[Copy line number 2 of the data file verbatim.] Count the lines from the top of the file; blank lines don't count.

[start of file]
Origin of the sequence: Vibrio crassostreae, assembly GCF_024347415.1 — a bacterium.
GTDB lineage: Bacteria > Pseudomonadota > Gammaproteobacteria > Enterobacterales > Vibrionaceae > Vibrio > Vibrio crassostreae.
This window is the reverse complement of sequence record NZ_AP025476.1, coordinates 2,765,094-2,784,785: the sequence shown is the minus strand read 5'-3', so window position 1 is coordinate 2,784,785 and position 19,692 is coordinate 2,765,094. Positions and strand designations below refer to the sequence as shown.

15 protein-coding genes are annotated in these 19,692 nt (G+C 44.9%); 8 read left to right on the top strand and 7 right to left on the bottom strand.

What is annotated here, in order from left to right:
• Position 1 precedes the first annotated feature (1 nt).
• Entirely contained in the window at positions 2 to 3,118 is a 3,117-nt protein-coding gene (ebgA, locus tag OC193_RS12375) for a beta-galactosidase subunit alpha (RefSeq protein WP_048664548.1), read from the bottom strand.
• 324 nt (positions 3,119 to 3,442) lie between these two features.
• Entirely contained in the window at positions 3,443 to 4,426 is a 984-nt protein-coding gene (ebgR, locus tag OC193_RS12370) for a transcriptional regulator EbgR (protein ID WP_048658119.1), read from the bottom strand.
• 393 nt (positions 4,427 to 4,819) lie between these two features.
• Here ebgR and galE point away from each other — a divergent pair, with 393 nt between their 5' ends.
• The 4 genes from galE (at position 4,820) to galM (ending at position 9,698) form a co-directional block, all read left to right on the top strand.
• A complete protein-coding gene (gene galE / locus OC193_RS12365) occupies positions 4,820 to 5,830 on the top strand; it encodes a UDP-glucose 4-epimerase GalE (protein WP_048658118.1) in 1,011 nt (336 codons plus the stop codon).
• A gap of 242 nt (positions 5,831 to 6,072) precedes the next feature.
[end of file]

GTDB lineage: Bacteria > Pseudomonadota > Gammaproteobacteria > Enterobacterales > Vibrionaceae > Vibrio > Vibrio crassostreae.